Brady's wish was granted a couple years ago by the Make-A-Wish Foundation when he and his parents were flown to Normandy, France for a battle field tour. That's a memory to last a lifetime.

My first paid journalism article was about Brady and the training he and his family went through when they got their yellow lab companion dog. I was amazed at how well trained that dog was and how much assistance he gave to Brady.

This Morning
Yesterday, Brady fell as he was being lifted out of his wheelchair and broke his leg. He was treated and he went home with his parents. His dad slept next to him last night. This morning, Brady's breathing was very shallow and his parents couldn't wake him. Laura called me at work and told me that Brady was dying as he was being rushed to the hospital while CPR was being performed in the ambulance.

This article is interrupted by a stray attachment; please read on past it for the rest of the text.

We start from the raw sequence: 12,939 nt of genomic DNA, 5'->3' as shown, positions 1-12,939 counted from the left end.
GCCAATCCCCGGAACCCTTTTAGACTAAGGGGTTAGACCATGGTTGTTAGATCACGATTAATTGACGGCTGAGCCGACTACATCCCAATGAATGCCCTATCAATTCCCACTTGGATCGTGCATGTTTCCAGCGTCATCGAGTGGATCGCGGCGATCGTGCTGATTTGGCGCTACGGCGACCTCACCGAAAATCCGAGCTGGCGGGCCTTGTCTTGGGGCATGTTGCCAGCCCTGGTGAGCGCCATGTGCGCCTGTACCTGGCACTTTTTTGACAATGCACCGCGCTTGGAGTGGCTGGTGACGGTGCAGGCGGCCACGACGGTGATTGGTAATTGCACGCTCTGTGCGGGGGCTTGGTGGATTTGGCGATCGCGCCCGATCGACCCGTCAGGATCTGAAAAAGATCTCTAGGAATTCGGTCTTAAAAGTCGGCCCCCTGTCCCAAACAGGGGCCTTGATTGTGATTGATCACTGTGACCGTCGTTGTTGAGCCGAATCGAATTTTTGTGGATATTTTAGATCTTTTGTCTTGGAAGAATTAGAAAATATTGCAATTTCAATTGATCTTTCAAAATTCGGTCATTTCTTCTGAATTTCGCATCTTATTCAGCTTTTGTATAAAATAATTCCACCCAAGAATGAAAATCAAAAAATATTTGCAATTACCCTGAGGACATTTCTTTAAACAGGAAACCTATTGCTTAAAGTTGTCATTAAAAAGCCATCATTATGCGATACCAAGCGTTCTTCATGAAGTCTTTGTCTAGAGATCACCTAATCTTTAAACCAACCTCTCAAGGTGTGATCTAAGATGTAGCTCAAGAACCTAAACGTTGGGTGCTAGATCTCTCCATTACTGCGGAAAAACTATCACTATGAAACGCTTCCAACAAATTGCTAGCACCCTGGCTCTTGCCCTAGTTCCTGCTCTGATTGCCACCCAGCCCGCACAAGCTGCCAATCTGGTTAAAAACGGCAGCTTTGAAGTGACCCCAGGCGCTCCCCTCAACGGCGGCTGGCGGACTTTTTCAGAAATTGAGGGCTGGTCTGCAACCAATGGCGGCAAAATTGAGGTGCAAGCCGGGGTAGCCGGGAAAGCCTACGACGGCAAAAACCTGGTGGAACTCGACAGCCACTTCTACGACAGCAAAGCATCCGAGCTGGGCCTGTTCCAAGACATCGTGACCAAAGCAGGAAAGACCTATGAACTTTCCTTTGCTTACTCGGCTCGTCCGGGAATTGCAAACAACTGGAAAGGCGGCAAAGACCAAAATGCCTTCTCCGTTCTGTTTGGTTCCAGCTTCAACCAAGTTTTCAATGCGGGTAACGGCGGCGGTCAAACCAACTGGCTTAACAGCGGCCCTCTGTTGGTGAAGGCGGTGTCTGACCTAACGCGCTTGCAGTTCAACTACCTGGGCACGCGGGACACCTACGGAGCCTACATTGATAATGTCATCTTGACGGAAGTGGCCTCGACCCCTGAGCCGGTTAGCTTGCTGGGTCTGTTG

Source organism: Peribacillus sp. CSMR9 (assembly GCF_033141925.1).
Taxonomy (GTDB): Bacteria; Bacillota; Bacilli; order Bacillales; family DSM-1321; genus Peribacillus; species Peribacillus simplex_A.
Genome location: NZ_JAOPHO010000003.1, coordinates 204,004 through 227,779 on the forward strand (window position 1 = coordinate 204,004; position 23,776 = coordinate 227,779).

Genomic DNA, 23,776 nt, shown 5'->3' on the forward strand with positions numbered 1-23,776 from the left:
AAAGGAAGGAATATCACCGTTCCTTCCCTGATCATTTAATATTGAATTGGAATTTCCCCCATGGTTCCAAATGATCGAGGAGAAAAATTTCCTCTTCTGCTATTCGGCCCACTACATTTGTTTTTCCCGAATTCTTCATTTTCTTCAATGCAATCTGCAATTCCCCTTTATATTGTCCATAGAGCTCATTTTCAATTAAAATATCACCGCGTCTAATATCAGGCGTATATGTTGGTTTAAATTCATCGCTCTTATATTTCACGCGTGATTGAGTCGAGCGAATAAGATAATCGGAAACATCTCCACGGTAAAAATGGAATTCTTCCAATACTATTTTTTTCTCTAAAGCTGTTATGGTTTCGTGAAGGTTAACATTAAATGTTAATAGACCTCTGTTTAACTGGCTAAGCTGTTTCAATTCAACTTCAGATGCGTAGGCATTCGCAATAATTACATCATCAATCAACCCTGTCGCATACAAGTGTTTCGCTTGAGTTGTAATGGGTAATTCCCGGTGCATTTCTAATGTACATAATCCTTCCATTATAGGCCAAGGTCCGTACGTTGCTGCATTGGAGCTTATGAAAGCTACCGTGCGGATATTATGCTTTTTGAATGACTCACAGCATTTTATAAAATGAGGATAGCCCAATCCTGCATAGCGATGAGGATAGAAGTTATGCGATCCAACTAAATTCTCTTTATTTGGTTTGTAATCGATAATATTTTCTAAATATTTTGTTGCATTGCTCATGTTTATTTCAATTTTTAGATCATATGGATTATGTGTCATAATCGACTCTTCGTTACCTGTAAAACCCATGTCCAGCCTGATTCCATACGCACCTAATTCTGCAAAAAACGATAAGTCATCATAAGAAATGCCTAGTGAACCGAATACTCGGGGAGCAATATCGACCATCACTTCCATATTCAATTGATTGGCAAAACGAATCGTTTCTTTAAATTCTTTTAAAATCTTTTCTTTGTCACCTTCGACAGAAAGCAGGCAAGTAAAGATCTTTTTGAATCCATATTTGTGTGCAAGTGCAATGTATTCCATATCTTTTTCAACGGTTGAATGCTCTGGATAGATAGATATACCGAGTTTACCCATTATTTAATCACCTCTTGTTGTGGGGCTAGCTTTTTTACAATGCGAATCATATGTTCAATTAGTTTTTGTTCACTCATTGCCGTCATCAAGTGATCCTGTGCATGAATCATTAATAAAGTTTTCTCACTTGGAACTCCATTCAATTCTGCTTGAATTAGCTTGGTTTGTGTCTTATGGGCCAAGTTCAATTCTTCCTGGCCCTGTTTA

The doctors were unable to to resuscitate him.

Brady passed away this morning aged 14 and a freshman in high school.

We all thought that this moment was still years away. None of us can process this. It just doesn't seem real. He was just a kid.

While I, like most everyone, worked hard to get where I am; I too often forget that I did nothing to be born. I didn't earn being born – it quite literally befell me.

I need to be reminded that I won the birth lottery on many different levels... where and when I was born, my good health, and so on. Steve aptly described it: Life is fragile.

Last Shots
I clearly remember the last time I saw Brady. It was Saturday, September 3, when I snapped this photo of him watching Black Hawk Down. Brady loved the military and he knew more about it than any other kid I know.

Raw Emotions
Tragedies like this leave emotions very raw as waves of grief come and go, followed by anger and then laughter at fond memories.

Brady's mother best expressed one of these extremes, tonight, on Facebook, "Fuck you Duchenne Muscular Dystrophy."

Brady's final life experience was in his own bed, in his own home, under the same roof with two parents that loved him with every fiber of their existence.

But, as comforting as that sounds, at this point, I can't cry hard enough.

Thursday, November 3, 2011